I grew up GC Mennonite (which has become part of Mennonite USA) and went to an MB church as an adult.
Big sweeping generalizations here, and it might be more of a local phenomenon:
Menno: Democrat, Green
MBs: All about "saving souls" and bringing the gospels to people.
Menno: Expression of faith to help people. Will share how/why faith motivates it if asked, but not big on prostelyzing.
Peace & Justice
MBs: Really not an emphasis. In fact, the last MB church I went to had members that had no idea that it was traditionally a pacifist church. There were a number of military members.
Menno: Huge in most of the conference. In many ways, Mennonites were "hippys" (without the happy drugs) long before it was popular. Were driven from countries and persecuted because they refused to bear arms. "Non Violent Conflict Resolution" is really big and some Mennonite Colleges have majors in it.
MBs: Fall very much in line with mainstream evangelical and non-denominational churches IRT issues like gay marriage, women at the pulpit, etc.
Menno: Split heavily between congregations, although the conference in general "agree to disagree" between congregations. I have been a member of several congregations who had females in leadership roles (including pastors) and a member of church that openly supported gay marriage.
Relationship to Other Faiths
MBs: the church we went to for a while sent out a "prayer calendar" to pray for Muslims in war torn areas. The request was, basically, to pray that they see the error of their ways and become Christian.
Menno: the church I grew up has a "peace lantern" that is lit every week, before the service, to remind everybody to pray for peace and non-violent conflict resolution and healing for those in war torn areas.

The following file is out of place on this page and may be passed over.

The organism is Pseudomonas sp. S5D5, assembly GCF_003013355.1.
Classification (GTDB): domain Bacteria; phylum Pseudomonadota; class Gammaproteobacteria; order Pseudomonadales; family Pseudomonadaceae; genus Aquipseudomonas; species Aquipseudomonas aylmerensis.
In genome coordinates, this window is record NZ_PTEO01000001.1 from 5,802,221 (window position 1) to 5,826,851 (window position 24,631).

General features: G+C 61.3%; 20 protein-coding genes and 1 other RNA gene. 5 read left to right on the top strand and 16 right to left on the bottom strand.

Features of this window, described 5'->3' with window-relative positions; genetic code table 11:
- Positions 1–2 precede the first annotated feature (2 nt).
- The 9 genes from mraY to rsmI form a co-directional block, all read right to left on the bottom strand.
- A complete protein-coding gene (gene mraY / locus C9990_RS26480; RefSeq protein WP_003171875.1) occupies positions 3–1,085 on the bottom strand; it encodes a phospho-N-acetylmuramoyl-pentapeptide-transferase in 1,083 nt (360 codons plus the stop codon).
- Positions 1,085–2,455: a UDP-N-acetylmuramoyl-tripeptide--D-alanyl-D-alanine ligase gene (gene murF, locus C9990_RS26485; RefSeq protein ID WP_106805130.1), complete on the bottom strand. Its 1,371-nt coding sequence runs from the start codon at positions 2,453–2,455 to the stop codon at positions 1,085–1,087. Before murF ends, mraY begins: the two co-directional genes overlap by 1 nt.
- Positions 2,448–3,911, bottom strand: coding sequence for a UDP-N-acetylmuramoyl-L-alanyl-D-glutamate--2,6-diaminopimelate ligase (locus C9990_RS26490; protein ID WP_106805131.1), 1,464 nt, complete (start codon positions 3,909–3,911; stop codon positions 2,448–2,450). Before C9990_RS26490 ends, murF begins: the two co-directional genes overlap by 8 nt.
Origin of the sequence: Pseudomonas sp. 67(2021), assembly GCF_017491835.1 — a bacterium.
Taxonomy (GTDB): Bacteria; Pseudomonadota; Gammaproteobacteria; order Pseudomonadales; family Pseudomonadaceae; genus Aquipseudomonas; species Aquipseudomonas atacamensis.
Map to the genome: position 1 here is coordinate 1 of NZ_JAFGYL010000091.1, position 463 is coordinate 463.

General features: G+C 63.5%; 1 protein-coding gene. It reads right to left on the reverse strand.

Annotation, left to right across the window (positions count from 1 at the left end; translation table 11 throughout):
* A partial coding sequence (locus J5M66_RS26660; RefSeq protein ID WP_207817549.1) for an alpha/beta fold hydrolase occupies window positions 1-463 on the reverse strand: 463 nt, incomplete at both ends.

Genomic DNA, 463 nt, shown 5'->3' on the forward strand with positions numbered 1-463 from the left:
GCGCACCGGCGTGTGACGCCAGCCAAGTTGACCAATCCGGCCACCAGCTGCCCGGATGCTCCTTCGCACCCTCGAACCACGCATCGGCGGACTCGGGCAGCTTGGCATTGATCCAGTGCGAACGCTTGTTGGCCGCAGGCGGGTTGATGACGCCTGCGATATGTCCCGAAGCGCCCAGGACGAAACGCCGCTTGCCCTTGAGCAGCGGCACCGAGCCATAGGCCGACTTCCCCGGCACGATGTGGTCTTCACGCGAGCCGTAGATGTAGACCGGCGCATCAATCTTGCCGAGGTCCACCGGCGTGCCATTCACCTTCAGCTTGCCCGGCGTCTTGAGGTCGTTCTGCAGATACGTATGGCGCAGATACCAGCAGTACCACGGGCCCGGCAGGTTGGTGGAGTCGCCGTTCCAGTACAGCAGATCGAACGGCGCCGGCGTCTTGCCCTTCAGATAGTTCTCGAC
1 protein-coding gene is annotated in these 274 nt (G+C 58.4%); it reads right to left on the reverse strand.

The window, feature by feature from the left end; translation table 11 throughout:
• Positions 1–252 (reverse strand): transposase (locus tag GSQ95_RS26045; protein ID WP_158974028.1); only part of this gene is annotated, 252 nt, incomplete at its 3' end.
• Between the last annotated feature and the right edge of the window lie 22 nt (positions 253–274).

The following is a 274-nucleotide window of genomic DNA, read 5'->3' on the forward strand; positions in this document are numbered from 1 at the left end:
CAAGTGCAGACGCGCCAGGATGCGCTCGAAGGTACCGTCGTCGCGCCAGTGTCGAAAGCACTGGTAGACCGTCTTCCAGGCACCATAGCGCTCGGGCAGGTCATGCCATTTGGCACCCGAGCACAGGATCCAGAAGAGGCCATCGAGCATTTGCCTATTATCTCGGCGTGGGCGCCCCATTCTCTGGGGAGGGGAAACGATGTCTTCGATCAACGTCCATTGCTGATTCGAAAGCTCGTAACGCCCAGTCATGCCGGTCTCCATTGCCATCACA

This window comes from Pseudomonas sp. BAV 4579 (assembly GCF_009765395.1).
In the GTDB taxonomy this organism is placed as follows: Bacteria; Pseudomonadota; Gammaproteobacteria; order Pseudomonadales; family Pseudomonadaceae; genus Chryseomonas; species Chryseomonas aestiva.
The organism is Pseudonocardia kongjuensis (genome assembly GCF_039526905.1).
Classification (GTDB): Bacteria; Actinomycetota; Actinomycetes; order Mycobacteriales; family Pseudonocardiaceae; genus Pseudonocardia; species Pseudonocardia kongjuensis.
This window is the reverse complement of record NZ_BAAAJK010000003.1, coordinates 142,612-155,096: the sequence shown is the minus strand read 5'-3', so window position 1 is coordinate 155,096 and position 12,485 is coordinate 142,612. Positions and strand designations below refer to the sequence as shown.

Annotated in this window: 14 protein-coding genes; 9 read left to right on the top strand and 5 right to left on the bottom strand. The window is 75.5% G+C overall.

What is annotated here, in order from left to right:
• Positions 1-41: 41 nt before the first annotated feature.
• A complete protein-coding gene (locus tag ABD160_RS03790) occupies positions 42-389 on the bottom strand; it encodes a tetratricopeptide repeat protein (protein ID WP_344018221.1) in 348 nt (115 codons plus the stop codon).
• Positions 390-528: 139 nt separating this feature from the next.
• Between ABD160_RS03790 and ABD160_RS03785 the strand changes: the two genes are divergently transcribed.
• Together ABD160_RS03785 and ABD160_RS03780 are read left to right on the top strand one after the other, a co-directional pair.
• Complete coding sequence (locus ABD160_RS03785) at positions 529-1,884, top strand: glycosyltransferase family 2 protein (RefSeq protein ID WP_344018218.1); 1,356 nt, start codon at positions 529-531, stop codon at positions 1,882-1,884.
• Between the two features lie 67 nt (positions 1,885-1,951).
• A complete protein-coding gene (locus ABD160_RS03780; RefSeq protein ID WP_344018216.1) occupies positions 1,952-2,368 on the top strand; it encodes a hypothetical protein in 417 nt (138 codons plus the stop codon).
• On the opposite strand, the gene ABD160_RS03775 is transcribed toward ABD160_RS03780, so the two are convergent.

Menno's are big on inter-faith initiatives and community groups and encourage others to seek out the similarities between faiths as a starting point to foster peaceful coexistence. MBs are more about converting people.
MBs: Recently we stopped going to the MB church because the pastor preached, from the pulpit, that if you weren't spanking your child you were disobeying God.
Menno: Although most of us raised in the church were spanked as kids, it is changing. I am fairly sure that the current minister at my home church (that my parents still attend) doesn't spank his kids. There is a growing movement that questions spanking as appropriate (How can we expect to find non-violent conflict resolution in the world if we can't in the home), but I am sure it isn't universal by any means. It is probably more prevelent in the more liberal end of the spectrum though.
On a pure social note, in the area I grew up, there was the underlying joke that MBs thought they were 'More Betterer' than the other Mennonites, largely because the MBs tended to show their wealth a lot more than Mennonites did. (not that they were wealthier, but that they were more likely to have nicer cars and houses)
One of the things that is cool about the Mennonites and MBs is that they do come together for a lot of great causes. In general, they are able to put aside their differences to accomplish some pretty cool things, especially in the area of disaster recovery and helping the hungry and poor.